With Naoki Yoshida leading the project, the failure of the original Final Fantasy XIV was recreated as Final Fantasy XIV: A Realm Reborn. Due to the prior release of the original being hailed as one of the worst MMORPGs created to date, too much was not expected out of the relaunch. Yet Final Fantasy XIV: A Realm Reborn is currently the 2nd most populated MMORPG on the market, and is also recognized as one of the best MMORPGs by many.
So what did Yoshida manage to do within the 3-year gap between the original and the creation of A Realm Reborn?
A major change between the two is the combat. It was incredibly simplified and made to have more in common with the other tab-target MMORPGs such as World of Warcraft. While maybe not as innovative as the prior system, this simplification of combat meant that people from the MMORPG scene already had a basic grasp of how to play the game. The game also created an interesting crafting and gathering system not commonly found within MMORPGs. Rather than being a side feature to the game, gathering and crafting is engaging in a way which feels more akin to in-game combat. Skills will need to be used which can increase progress of the item or the chances of it becoming a higher quality. To add risk only a certain number of skills can be used on each item before breaking, with many skills having varying chances to fail. With this system, crafting and gathering feels engaging as you try and test your luck trying to get as many high-quality items as possible.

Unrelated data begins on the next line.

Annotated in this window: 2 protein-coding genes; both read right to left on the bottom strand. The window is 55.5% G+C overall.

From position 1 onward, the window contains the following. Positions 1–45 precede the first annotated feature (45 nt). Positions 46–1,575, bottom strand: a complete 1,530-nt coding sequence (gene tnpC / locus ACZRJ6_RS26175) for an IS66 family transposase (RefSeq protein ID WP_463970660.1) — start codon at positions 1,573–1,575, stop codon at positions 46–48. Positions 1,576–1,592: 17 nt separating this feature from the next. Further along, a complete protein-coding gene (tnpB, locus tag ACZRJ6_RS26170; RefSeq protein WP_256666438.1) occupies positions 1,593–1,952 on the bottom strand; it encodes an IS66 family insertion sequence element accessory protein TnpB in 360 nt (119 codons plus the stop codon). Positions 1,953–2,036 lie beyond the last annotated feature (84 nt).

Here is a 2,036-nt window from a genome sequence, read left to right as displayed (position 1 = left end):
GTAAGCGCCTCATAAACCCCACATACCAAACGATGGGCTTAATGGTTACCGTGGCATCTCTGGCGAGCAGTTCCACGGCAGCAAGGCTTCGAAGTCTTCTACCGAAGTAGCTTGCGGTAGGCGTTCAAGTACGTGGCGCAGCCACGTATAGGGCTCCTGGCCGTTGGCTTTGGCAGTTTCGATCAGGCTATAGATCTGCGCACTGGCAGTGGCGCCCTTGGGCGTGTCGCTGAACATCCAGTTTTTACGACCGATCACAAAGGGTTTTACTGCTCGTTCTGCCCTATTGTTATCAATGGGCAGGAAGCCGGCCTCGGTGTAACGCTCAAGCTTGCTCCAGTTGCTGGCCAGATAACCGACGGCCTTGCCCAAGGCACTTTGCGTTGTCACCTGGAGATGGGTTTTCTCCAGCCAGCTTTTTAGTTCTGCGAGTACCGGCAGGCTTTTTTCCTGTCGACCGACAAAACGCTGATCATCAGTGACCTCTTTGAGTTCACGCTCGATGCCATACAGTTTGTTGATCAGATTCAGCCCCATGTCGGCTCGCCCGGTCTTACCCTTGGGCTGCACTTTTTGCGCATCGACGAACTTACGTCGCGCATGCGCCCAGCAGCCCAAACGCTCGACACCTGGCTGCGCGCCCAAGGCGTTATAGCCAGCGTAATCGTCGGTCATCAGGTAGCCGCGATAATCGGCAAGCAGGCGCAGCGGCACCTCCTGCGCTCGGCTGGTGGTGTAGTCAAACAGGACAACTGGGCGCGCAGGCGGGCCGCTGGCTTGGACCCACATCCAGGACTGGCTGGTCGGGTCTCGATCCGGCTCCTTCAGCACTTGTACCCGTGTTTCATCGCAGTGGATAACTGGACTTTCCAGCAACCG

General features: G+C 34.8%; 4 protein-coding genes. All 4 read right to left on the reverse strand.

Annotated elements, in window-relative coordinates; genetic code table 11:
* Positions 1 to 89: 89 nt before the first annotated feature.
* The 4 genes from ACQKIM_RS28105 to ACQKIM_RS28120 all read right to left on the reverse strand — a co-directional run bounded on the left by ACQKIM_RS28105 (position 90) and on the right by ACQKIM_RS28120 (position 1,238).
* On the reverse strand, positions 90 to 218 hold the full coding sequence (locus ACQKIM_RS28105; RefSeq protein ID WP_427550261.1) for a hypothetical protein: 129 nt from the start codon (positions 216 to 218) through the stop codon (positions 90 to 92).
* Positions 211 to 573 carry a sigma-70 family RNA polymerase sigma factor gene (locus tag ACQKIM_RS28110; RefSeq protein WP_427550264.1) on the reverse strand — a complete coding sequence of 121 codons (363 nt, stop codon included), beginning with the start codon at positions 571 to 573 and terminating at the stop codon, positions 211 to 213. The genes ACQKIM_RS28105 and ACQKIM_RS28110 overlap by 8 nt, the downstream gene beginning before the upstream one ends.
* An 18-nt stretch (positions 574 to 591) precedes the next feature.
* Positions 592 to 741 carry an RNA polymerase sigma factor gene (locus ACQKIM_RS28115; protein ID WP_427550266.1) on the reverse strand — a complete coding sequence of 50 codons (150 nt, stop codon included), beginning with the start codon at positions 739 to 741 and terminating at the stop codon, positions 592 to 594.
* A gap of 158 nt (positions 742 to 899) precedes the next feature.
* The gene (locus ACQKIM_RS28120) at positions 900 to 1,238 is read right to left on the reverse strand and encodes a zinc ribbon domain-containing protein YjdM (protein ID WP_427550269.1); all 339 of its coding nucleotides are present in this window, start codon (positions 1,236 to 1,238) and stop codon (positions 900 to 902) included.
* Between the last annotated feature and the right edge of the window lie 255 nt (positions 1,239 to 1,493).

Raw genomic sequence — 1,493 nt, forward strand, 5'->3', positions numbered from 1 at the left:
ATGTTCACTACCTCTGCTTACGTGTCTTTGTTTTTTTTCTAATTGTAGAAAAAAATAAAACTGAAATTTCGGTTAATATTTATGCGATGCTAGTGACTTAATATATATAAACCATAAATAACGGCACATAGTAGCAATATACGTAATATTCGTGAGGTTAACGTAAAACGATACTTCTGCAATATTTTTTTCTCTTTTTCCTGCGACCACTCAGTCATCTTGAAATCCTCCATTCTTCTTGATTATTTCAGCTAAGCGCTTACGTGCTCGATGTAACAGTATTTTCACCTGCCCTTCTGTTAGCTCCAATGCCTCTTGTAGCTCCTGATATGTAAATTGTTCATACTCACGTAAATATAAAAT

Along with combat, the menus were also simplified. As opposed to having to navigate 3 or more menus to do any task, now most things are a simple click or 2 away. While this might seem like a small change to the formula, the constant need for navigation through menus hindered the experience of being immersed within the world. To add further to this, the whole entire UI of the game can be customised. This allows you to create shortcuts or arrange icons in a way which benefits your own playstyle. By being able to arrange the UI, you are given the freedom of making certain aspects of the game more accessible than others or to recreate a screen setting more familiar from a prior game. Both helps to lessen busywork while creating a sense of individualism helping to further immerse you into the realm.
There is a high chance that you will also inevitably become more attached to your character due to a mechanic allowing a single character to be every class. This is a welcome innovation that FFXIV brings. By having a character be able to change classes by switching weapons, allows exploration of more classes without having to backtrack by making a new character altogether. While every class associated with the weapon levels independently of every other class, levelling up becomes easier with EXP multipliers based on the difference between the lowest levelled class and the highest. This not only applies to the combat classes but to the crafting and gathering classes as well. Equipping a pickaxe will change your character into a miner, while a needle will turn you into a weaver. This adds to the excellent crafting and gathering system making it feel more like a part of the game rather than something on the side.